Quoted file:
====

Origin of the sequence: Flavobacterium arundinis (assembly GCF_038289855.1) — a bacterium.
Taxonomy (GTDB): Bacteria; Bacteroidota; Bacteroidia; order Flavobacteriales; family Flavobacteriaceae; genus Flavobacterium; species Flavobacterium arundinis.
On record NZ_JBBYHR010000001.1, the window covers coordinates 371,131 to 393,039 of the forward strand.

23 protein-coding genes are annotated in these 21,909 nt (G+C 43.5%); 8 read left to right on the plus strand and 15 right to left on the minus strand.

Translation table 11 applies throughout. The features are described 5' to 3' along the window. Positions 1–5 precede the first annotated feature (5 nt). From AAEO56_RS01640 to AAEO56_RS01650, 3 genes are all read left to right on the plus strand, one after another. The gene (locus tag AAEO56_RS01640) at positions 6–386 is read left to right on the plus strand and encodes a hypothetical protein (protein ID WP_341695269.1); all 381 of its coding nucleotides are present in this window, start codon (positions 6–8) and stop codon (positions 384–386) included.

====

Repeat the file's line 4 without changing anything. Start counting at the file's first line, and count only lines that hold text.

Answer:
23 protein-coding genes are annotated in these 21,909 nt (G+C 43.5%); 8 read left to right on the plus strand and 15 right to left on the minus strand.